Let the dogs out last thing last night. Getting them back in I noticed Blottie had yet to come in. So I walked around to the front of our home expecting her to be lied up watching for the comings and goings of the animals that frequent our boundary hedge, but she was not there, and I walked with a bit of pace back to the house to check if Toby had come in. No Toby, that most probably meant they had somehow gone off for a night on the tiles. We found their escape route. Somewhere they could only just squeeze through, but last night with a warm storm blowing up the smells of the woodlands around us, was beckoning them with a loud inhaler.
So we went out for an hour calling and trying to find them, but with high winds and pitch darkness, we called the search off and resumed at first light, reporting them lost to the dog warden at 9 am in case they had been picked up, as they had been out then for 10 hours. I also went to the local village shop and local animal feed mill in case anyone came in telling of two spaniel dogs being found. Nearly 10.30 am and I then go back to an area already searched calling their names and finally they emerge from a bit of woodland within shouting distance of our home. Walking with very tired legs past a flock of sheep that just give them a casual glance. Thankfully, they have never shown any interest in sheep. I have even had reports from farmers who have found them, enjoying watching them working through a hedge of a field full of sheep unperturbed by their company.
I was so pleased to see them and it was home to check them over, bath them and feed them. We don't live in a perfect world and my dogs can escape very occasionally, although I don't consider Toby and Blottie thought they had escaped. They had just ceased the opportunity of a loose bit of picket fencing and followed the beckoning of the heady olfactory cocktail the storm blew up last night. They are both tired and Toby's eyes have taken a battering. You think he might know better, as he approaches nine years old in a couple months time, to be spending a night out on the tiles.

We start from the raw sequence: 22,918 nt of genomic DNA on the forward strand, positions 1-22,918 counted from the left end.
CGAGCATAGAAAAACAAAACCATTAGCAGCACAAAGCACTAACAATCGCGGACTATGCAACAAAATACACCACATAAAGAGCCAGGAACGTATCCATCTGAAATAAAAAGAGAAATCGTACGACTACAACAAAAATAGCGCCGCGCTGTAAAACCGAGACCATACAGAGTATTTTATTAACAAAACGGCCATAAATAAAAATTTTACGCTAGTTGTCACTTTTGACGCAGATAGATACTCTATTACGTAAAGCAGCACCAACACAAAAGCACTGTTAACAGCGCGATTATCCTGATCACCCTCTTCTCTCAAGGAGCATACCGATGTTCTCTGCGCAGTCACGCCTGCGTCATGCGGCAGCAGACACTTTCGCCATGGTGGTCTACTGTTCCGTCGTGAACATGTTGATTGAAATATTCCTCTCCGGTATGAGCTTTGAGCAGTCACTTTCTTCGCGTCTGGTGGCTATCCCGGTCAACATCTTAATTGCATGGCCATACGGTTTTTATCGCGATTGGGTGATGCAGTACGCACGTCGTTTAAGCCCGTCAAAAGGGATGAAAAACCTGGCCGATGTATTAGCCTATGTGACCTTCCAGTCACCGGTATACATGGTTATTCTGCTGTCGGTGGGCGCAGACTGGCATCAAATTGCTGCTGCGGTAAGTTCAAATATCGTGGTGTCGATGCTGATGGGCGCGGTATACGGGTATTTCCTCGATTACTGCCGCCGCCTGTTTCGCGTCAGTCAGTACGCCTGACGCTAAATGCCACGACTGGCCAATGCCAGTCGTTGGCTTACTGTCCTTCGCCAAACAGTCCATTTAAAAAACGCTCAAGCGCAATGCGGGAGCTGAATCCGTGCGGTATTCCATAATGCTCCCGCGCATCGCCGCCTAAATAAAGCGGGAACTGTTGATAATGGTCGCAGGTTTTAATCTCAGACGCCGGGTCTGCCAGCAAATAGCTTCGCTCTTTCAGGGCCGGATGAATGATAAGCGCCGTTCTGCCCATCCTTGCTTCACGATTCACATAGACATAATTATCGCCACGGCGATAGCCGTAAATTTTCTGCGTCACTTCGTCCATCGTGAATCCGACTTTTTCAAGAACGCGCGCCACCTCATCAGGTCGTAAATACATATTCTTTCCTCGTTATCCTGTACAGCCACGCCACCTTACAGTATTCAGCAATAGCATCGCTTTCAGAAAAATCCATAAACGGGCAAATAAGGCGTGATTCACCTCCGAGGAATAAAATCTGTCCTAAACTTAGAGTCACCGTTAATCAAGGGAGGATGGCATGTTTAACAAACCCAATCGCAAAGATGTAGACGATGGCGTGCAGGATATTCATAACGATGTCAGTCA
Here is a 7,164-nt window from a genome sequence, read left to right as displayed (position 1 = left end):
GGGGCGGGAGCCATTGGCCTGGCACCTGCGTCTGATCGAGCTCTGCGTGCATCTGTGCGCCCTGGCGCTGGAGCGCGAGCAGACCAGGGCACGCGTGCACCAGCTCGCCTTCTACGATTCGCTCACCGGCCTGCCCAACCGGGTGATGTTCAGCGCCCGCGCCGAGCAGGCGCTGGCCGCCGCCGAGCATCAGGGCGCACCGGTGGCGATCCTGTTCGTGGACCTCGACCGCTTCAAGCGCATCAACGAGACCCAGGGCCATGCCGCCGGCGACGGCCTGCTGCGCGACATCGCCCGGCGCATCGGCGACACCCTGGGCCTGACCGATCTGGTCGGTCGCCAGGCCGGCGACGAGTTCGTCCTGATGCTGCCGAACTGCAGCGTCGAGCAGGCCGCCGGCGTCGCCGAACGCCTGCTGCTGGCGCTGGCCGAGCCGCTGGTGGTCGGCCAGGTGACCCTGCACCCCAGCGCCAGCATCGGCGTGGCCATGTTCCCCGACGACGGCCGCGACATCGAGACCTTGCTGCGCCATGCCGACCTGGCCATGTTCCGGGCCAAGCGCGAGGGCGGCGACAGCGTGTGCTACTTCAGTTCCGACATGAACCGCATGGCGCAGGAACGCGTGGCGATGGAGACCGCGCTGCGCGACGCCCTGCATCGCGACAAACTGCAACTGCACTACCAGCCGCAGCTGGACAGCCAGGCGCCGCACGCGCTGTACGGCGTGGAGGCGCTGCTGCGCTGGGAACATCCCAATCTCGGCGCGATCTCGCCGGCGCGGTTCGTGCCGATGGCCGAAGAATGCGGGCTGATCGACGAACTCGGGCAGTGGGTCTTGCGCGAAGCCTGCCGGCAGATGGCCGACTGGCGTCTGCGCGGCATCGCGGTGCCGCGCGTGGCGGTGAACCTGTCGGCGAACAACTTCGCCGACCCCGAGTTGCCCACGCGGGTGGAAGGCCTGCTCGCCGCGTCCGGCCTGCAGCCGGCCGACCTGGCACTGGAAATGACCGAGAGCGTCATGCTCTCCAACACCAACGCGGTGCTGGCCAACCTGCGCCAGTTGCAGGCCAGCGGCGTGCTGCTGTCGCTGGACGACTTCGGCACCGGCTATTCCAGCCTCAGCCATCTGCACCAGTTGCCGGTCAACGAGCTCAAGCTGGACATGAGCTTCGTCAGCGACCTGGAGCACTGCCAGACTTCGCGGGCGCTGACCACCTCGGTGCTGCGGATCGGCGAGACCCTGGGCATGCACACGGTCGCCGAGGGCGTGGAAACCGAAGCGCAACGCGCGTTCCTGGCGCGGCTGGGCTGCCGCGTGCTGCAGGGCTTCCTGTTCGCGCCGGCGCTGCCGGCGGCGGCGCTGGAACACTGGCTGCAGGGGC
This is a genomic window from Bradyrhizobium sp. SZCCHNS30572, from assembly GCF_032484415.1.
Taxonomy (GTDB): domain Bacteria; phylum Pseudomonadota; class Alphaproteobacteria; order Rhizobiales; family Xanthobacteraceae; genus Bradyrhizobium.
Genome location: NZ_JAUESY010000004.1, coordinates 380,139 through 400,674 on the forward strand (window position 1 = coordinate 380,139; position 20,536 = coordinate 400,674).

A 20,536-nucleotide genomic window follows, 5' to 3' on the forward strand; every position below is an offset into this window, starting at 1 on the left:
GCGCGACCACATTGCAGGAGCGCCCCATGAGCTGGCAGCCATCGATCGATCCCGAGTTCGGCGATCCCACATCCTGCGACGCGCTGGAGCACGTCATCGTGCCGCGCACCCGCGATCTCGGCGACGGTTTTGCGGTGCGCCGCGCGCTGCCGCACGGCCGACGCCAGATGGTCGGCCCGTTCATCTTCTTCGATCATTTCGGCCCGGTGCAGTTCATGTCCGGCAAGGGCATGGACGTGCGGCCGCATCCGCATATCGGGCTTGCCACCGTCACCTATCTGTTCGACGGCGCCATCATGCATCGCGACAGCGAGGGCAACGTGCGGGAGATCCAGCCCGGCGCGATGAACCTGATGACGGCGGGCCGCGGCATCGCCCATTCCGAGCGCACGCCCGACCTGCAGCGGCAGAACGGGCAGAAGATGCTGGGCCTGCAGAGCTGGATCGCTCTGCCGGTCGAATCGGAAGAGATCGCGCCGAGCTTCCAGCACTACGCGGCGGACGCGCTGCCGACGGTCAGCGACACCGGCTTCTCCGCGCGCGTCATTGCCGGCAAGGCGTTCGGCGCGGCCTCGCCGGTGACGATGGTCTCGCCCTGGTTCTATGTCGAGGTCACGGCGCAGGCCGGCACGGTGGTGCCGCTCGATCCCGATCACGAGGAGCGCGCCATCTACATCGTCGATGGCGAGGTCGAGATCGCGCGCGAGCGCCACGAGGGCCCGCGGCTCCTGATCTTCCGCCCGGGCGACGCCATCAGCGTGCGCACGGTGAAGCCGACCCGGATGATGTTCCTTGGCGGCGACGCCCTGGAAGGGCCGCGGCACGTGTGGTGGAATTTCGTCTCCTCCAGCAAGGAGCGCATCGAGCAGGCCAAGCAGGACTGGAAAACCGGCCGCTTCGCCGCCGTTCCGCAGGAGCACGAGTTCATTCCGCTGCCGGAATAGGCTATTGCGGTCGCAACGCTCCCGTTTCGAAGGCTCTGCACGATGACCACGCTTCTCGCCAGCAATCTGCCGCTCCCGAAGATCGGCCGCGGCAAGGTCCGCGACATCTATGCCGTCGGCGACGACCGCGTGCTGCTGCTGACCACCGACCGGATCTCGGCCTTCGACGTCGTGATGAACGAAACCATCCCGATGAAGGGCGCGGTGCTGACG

Breeding active, sporting, sound little spaniels
Click on this link The POUNDLANE Spaniel to view our main website
We ask that first contact to be done by phone. I (Jane) can be contacted by phone at 01769 560969 for a friendly, no pressure chat.
From the 8th July 2020 our email contact will change to firstname.lastname@example.org
From 2021 our puppies will now be £2000 due to massive rise in prices of puppies and our concerns that not putting our price up to reflect the market and discourage unscrupulous interest in our puppies, we put our pups at risk of being sourced to be sold on for profit. We also have had to factor in the rise of veterinary fees and general costs.
“Humans are aware of very little, it seems to me, the artificial brainy side of life, the worries and bills and the mechanisms of jobs, the doltish psychologies we've placed over our lives like a stencil. A dog keeps his life simple and unadorned.” Brad Watson, Last Days of the Dog-Men: Stories
Welcome to this blog. I am Jane, a hobby breeder, situated in North Devon, England, UK (map at bottom of page ,shows where we are) on a quest to breed a healthier type Cavalier King Charles(small) type Spaniel.
WE DO NOT EXPORT PUPPIES
Why I don't export
Our breeding dogs are multi generational extensively health tested. With all our breeding stock having recommended and relevant DNA tests for their breed/breeds. We also have breeding stock annually eye examined on the BVA Hereditary Eye Disease Scheme for dogs, MRI scanned on the BVA scheme using the BVA chiari malformation /syringomyelia breeding protocol, and heart examined using The Kennel Club Heart Scheme for Cavalier King Charles breeding protocol